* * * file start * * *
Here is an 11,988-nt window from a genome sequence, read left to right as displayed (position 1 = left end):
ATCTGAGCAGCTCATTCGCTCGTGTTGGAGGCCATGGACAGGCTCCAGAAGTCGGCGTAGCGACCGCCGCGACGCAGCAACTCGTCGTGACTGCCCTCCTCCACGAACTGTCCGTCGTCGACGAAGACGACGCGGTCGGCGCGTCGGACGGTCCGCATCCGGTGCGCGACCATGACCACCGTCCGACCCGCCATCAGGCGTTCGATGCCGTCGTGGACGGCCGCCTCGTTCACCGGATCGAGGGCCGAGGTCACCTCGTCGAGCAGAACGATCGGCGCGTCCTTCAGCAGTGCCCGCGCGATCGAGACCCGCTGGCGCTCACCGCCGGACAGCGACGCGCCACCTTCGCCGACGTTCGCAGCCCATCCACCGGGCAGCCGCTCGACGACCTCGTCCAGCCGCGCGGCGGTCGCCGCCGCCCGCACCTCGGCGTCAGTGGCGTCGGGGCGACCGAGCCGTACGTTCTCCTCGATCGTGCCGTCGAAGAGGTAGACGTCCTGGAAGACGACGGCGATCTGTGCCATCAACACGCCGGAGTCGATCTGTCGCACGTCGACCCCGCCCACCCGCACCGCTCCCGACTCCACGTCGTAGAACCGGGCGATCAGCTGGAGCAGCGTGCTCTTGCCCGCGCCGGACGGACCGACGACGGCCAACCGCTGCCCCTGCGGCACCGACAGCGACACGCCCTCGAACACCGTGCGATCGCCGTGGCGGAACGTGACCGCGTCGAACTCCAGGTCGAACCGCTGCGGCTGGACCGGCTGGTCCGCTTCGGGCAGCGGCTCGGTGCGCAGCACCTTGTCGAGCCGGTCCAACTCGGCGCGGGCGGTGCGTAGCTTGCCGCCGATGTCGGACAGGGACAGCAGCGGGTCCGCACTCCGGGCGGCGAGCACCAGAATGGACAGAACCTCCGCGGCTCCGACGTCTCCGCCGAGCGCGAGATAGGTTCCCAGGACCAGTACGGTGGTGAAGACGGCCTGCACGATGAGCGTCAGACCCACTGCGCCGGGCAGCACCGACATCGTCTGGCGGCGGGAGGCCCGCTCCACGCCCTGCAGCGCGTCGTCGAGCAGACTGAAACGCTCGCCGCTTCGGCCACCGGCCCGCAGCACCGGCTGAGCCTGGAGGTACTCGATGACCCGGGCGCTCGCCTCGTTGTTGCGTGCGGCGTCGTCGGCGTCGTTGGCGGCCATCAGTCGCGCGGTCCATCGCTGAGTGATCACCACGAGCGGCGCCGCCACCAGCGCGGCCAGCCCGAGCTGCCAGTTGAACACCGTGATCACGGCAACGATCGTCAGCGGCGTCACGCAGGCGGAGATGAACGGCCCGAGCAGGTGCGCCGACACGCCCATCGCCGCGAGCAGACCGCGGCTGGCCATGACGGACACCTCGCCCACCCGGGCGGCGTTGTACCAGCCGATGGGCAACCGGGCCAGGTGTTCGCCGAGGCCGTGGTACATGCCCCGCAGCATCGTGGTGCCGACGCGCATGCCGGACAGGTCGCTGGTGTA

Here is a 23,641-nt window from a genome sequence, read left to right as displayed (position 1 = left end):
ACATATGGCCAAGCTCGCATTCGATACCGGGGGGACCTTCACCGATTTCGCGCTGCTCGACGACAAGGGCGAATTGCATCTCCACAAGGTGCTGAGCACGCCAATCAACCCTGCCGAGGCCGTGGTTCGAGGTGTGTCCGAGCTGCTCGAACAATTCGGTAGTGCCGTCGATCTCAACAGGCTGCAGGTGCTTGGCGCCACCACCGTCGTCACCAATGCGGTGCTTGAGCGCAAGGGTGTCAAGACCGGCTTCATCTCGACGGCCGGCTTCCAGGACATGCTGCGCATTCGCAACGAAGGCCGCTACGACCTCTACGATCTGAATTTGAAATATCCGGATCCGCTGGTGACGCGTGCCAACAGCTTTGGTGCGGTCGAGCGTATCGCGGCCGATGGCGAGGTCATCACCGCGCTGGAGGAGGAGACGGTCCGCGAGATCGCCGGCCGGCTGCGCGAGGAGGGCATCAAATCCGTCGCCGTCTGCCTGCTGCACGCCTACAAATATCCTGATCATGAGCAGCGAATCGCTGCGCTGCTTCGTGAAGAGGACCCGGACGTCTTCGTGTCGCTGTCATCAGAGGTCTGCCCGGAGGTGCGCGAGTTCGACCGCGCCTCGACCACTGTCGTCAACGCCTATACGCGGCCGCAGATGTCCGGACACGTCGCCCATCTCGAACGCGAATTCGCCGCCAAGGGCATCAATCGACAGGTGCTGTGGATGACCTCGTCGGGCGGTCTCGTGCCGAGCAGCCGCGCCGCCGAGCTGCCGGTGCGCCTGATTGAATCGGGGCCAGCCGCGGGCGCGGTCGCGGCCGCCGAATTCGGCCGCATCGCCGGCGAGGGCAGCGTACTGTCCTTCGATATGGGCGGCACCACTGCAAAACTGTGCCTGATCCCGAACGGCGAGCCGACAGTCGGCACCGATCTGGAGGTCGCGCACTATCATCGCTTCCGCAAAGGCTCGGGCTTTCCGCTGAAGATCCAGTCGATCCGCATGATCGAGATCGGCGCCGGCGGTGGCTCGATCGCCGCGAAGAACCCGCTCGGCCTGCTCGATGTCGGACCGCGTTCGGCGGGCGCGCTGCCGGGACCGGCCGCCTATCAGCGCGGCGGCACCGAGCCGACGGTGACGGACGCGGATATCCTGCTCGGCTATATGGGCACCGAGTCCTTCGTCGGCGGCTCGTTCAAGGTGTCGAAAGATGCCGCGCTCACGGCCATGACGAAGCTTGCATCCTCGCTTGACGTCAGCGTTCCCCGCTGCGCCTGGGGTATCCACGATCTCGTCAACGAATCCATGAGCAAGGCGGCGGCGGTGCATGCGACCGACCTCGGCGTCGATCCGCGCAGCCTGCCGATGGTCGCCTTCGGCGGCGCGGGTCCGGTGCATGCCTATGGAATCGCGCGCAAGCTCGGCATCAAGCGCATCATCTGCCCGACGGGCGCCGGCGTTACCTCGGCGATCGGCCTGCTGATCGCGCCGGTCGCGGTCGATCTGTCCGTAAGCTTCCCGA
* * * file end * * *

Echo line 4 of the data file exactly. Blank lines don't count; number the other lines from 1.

ACATATGGCCAAGCTCGCATTCGATACCGGGGGGACCTTCACCGATTTCGCGCTGCTCGACGACAAGGGCGAATTGCATCTCCACAAGGTGCTGAGCACGCCAATCAACCCTGCCGAGGCCGTGGTTCGAGGTGTGTCCGAGCTGCTCGAACAATTCGGTAGTGCCGTCGATCTCAACAGGCTGCAGGTGCTTGGCGCCACCACCGTCGTCACCAATGCGGTGCTTGAGCGCAAGGGTGTCAAGACCGGCTTCATCTCGACGGCCGGCTTCCAGGACATGCTGCGCATTCGCAACGAAGGCCGCTACGACCTCTACGATCTGAATTTGAAATATCCGGATCCGCTGGTGACGCGTGCCAACAGCTTTGGTGCGGTCGAGCGTATCGCGGCCGATGGCGAGGTCATCACCGCGCTGGAGGAGGAGACGGTCCGCGAGATCGCCGGCCGGCTGCGCGAGGAGGGCATCAAATCCGTCGCCGTCTGCCTGCTGCACGCCTACAAATATCCTGATCATGAGCAGCGAATCGCTGCGCTGCTTCGTGAAGAGGACCCGGACGTCTTCGTGTCGCTGTCATCAGAGGTCTGCCCGGAGGTGCGCGAGTTCGACCGCGCCTCGACCACTGTCGTCAACGCCTATACGCGGCCGCAGATGTCCGGACACGTCGCCCATCTCGAACGCGAATTCGCCGCCAAGGGCATCAATCGACAGGTGCTGTGGATGACCTCGTCGGGCGGTCTCGTGCCGAGCAGCCGCGCCGCCGAGCTGCCGGTGCGCCTGATTGAATCGGGGCCAGCCGCGGGCGCGGTCGCGGCCGCCGAATTCGGCCGCATCGCCGGCGAGGGCAGCGTACTGTCCTTCGATATGGGCGGCACCACTGCAAAACTGTGCCTGATCCCGAACGGCGAGCCGACAGTCGGCACCGATCTGGAGGTCGCGCACTATCATCGCTTCCGCAAAGGCTCGGGCTTTCCGCTGAAGATCCAGTCGATCCGCATGATCGAGATCGGCGCCGGCGGTGGCTCGATCGCCGCGAAGAACCCGCTCGGCCTGCTCGATGTCGGACCGCGTTCGGCGGGCGCGCTGCCGGGACCGGCCGCCTATCAGCGCGGCGGCACCGAGCCGACGGTGACGGACGCGGATATCCTGCTCGGCTATATGGGCACCGAGTCCTTCGTCGGCGGCTCGTTCAAGGTGTCGAAAGATGCCGCGCTCACGGCCATGACGAAGCTTGCATCCTCGCTTGACGTCAGCGTTCCCCGCTGCGCCTGGGGTATCCACGATCTCGTCAACGAATCCATGAGCAAGGCGGCGGCGGTGCATGCGACCGACCTCGGCGTCGATCCGCGCAGCCTGCCGATGGTCGCCTTCGGCGGCGCGGGTCCGGTGCATGCCTATGGAATCGCGCGCAAGCTCGGCATCAAGCGCATCATCTGCCCGACGGGCGCCGGCGTTACCTCGGCGATCGGCCTGCTGATCGCGCCGGTCGCGGTCGATCTGTCCGTAAGCTTCCCGA